Xerxes, The Builder of Persepolis: Part I

Xerxes, Great King of the Persian Empire from 486-465 BC, is the focus of a lively new biography – Xerxes: A Persian Life – that reappraises his reign using the latest research in Achaemenid studies and archaeology to present the ruler’s role from a Persian perspective. Author Richard Stoneman reveals a complex figure, who ruled a vast multicultural empire and whose successes have been largely overlooked.

In a three-part blog series for Yale, Richard Stoneman examines Xerxes’ legacy and takes us on a tour of Persepolis, one of the most famous ruins in the world, and perhaps this great Persian king’s most impressive and enduring accomplishment…

Xerxes, the Builder of Persepolis

by Richard Stoneman 

Persepolis is one of the most famous ruins in the world. The magic of its name draws countless visitors every year: no visit to Iran is complete without seeing Persepolis. Begun by Darius I about 515 BC, it was continued by Xerxes (r. 486-465 BC),who was responsible for the most extensive building programme on the site, and was still expanding in the reign of Artaxerxes III (359-338 BC). In 330 BC it was destroyed by one of the best documented fires in history, set by the army of Alexander the Great in revenge for the destruction of temples in Athens. Though it was Darius’ conception, as an ensemble Persepolis is the work of Xerxes, and it is his true monument. Never rebuilt after Alexander’s destruction, it became a place of legend and ghosts for the local population.

General view of Persepolis

View of Persepolis. Photograph Richard Stoneman

Diodorus Siculus is the only Greek historian to provide a description of what the site was like before the destruction by Alexander. Diodorus had certainly never been there – in fact no Greek writer whose work survives ever went there, though Xenophon knew of it – and the description is presumably lifted from one of Alexander’s own writers.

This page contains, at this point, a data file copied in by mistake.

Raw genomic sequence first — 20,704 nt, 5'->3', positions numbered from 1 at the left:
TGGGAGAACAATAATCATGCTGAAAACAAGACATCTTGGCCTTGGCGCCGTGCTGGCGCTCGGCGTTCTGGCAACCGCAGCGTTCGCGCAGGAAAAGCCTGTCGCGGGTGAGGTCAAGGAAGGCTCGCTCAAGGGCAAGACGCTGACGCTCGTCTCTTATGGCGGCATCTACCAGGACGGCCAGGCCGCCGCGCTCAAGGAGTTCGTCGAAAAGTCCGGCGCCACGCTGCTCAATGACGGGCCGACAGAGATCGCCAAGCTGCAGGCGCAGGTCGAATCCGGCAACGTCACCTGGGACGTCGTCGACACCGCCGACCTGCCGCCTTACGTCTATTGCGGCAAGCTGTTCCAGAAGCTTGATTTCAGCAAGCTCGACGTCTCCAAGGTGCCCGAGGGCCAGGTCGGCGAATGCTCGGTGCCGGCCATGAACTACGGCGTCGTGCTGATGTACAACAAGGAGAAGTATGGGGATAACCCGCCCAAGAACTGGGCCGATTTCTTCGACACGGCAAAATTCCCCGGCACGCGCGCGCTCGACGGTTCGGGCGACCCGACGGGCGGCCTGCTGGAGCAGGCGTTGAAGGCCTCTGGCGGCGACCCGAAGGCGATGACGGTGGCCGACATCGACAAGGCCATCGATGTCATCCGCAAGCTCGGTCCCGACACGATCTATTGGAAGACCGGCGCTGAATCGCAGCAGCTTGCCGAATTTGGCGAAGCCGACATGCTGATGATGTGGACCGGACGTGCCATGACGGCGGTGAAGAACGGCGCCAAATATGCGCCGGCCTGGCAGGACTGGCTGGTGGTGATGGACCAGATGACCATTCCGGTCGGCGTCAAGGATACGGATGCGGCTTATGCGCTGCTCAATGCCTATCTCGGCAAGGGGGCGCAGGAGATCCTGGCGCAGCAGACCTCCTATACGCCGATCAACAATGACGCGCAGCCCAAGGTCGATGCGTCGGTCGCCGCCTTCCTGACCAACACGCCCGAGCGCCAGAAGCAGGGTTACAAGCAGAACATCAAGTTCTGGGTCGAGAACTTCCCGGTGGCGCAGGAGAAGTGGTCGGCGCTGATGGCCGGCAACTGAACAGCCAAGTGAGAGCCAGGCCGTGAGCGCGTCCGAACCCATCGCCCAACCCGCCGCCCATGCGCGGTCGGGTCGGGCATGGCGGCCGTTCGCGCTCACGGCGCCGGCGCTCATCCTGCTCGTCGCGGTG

The citadel is a noteworthy one, and is surrounded by a triple wall. The first part of this is built over an elaborate foundation. It is sixteen cubits in height and is topped by battlements. The second wall is in all respects like the first but of twice the height. The third circuit is rectangular in plan, and is sixty cubits in height, built of a stone hard and naturally durable, Each of the sides contains a gate with bronze doors, beside each of which stand bronze poles twenty cubits high; these were intended to catch the eye of the beholder, but the gates were for security.

Grave of Artaxerxes III

The Grave of Artaxerxes III (detail). Photograph Richard Stoneman

At the eastern side of the terrace is the so-called royal hill in which were the graves of the kings. This was a smooth rock hollowed out into many chambers in which were the sepulchres of the dead kings. These have no other access but receive the sarcophagi of the dead which are lifted by certain mechanical hoists. Scattered about the royal terrace were residences of the kings and members of the royal family as well as quarters for the great nobles, all luxuriously furnished, and buildings suitably made for guarding the royal treasure.

Greeks uniformly describe Persepolis as a polis, a ‘city’, but it is the palace area alone (Diodorus’ ‘citadel’) that has been excavated, though traces of the surrounding buildings are clearly visible. The ‘triple wall’ may be a garbled recollection of three levels of the site – plain, terrace and eastern fortification. Diodorus effectively conveys the awe-inspiring height of the terrace as you approach from the south.

Approach to Persepolis

Approach to Persepolis. Photograph Richard Stoneman

Diodorus describes the sack of the city:

“It was the richest city under the sun and the private houses had been furnished with every sort of wealth over the years. The Macedonians raced into it slaughtering all the men whom they met and plundering the residences; many of the houses belonged to the common people [this seems to contradict what Diodorus says in the previously quoted passage, that the homes were those of nobles] and were abundantly supplied with furniture and wearing apparel of every kind. Here much silver was carried off and no little gold, and many rich dresses gay with sea purple or with gold embroidery became the prize of the victors. The enormous palaces, famed throughout the whole civilized world, fell victim to insult and utter destruction.”

Xerxes: A Persian Life by Richard Stoneman is available from Yale University Press.


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